Elephants are highly intelligent and very social animals. Females live in tightly bonded families where they all raise their babies together. They are used to walking up to 30 to 50 miles a day. They show humor, compassion and grief for their family members in intense interactions with each other. Sadly many elephants are not allowed to live their lives out in these natural settings. Many have been captured in the wild by man and used to entertain humans in circuses and zoos. They are abused in training and spend their days in steel pens or chained up for 18 hours a day many times alone. This is a very traumatic existence for the highly social and mobile elephant. Sometimes the elephants strike back at their captors or in certain incidences have gone on a rampage during a performance.

The Elephant Sanctuary in Hohenwald, Tennessee was originally founded to take in the old sick or needy elephants that have been retired from zoos and circuses. It consists of more than 2700 acres and provides three separate and protected natural habitat environments for both Asian and African elephants. The elephants are no longer required to perform or entertain the public, but instead are encouraged to live out their lives as elephants would do in the wild. The elephants that live there are all females since it is the females who form the tight-knit bonds and live in groups in the wild. The elephants that live in the sanctuary tend to pair up with a best friend and do everything together with their friend.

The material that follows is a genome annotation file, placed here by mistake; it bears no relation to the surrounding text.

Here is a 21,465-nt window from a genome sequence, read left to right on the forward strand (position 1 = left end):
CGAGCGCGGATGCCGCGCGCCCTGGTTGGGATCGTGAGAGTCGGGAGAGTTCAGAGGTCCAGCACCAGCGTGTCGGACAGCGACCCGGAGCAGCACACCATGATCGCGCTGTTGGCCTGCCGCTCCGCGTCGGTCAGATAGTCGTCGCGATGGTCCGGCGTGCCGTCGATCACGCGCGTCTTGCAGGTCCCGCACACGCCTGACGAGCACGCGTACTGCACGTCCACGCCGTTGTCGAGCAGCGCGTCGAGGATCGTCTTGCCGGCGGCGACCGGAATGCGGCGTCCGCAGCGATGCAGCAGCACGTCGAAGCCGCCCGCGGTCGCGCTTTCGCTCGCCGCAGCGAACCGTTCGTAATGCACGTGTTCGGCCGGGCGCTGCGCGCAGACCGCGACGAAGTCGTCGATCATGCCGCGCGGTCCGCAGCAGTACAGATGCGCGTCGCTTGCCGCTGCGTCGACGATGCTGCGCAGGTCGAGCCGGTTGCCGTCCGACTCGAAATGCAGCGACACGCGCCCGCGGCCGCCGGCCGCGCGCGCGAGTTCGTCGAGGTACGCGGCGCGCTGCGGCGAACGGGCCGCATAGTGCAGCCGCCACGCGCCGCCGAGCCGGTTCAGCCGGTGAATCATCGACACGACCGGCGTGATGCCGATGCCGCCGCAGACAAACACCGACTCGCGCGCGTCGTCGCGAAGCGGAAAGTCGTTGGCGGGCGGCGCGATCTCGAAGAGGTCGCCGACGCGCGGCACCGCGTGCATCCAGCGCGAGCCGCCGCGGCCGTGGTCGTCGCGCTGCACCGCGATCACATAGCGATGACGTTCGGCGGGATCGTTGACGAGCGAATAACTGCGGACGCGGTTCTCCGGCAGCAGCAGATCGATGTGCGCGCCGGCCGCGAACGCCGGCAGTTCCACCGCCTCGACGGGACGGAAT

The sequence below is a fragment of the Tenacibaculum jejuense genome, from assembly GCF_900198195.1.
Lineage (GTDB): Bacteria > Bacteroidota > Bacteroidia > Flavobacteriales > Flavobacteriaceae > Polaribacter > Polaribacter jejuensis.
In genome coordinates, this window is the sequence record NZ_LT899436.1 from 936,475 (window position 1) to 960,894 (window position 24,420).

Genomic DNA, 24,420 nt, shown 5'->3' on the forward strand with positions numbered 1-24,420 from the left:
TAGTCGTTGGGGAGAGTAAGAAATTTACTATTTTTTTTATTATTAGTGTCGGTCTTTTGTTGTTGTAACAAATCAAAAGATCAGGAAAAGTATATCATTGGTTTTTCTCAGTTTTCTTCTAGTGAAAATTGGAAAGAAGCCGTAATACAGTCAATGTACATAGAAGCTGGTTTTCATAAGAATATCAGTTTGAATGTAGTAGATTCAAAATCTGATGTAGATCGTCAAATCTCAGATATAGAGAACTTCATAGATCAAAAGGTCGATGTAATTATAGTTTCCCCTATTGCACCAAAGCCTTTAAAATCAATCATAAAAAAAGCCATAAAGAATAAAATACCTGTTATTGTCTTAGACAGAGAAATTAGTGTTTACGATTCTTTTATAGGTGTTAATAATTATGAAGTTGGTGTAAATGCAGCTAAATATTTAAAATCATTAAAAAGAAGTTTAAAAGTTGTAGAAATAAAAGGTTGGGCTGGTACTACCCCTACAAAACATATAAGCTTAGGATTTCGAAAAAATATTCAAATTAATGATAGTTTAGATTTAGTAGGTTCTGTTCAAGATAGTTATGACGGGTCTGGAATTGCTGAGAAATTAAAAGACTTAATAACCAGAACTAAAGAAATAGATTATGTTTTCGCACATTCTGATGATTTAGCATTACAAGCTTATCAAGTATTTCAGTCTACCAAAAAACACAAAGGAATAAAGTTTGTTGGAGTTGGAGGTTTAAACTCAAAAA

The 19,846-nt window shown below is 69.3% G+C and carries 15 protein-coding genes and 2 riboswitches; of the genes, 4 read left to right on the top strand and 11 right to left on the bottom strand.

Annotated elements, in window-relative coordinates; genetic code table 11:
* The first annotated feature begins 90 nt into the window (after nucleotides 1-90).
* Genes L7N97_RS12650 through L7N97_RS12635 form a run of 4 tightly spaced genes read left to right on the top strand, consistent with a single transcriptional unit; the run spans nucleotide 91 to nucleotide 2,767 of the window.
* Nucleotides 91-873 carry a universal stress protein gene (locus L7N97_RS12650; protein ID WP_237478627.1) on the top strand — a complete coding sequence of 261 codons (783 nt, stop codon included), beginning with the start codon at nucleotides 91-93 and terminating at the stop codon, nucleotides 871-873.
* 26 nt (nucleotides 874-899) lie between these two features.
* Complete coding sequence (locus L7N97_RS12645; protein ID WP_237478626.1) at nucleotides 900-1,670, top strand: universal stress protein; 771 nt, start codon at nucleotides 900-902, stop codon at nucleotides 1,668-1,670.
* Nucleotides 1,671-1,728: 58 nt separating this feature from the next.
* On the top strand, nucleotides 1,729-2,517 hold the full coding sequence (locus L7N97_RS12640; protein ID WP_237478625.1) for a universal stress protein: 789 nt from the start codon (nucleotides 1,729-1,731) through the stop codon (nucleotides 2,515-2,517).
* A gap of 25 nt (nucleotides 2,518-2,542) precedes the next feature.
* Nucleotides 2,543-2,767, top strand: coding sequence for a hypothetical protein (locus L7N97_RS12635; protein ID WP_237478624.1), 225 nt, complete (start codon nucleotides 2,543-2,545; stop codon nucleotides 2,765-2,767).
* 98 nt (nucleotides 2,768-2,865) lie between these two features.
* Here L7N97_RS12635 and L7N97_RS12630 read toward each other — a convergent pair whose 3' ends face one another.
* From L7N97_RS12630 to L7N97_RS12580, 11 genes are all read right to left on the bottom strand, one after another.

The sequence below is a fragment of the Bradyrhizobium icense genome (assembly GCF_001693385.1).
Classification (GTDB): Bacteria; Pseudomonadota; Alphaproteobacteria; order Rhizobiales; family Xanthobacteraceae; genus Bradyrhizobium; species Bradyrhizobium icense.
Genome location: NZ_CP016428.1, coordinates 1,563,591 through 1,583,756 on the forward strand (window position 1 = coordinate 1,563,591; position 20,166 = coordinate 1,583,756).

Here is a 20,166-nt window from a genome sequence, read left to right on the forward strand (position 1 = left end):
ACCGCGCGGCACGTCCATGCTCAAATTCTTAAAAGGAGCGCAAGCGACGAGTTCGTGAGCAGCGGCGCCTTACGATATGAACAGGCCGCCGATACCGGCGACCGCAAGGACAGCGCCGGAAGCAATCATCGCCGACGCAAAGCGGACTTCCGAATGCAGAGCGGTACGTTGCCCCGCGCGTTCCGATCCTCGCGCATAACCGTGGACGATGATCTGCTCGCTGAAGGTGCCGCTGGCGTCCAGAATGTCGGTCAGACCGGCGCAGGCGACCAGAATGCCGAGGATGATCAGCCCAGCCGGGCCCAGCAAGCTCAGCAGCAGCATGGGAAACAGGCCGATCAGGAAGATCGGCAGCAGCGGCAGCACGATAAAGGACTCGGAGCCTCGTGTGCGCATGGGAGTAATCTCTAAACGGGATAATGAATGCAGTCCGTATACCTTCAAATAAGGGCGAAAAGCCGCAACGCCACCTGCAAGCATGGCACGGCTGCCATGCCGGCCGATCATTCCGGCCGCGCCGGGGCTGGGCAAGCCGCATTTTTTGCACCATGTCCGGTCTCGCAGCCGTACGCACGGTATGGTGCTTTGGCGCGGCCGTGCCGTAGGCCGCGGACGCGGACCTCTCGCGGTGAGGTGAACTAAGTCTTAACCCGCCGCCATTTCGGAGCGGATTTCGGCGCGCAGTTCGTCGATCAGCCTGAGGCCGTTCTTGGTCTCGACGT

The Elephant Sanctuary is not open to the public since it is a true sanctuary. It does however allow private tours by their sponsors. They are also very involved in education about the elephants to thousands of school children across America through their classroom video teleconferencing program. The public however is invited to check in on the elephants through the use of the sanctuary's webcams that are set up throughout the facility. This way the elephants are not disturbed in their daily lives and left to enjoy their days in peace with just the company of other elephants. The webcams are set up in the three different areas of the sanctuary. Spend some time visiting with the elephants and be sure to check back often.

The video below shows an unusual friendship between one of the elephants and the close bonds that they form.

Responses to "Elephant webcam at The Elephant Sanctuary in Tennessee"

  1. teresa says:

    Love that thxs for sharing

  2. Unknown says:


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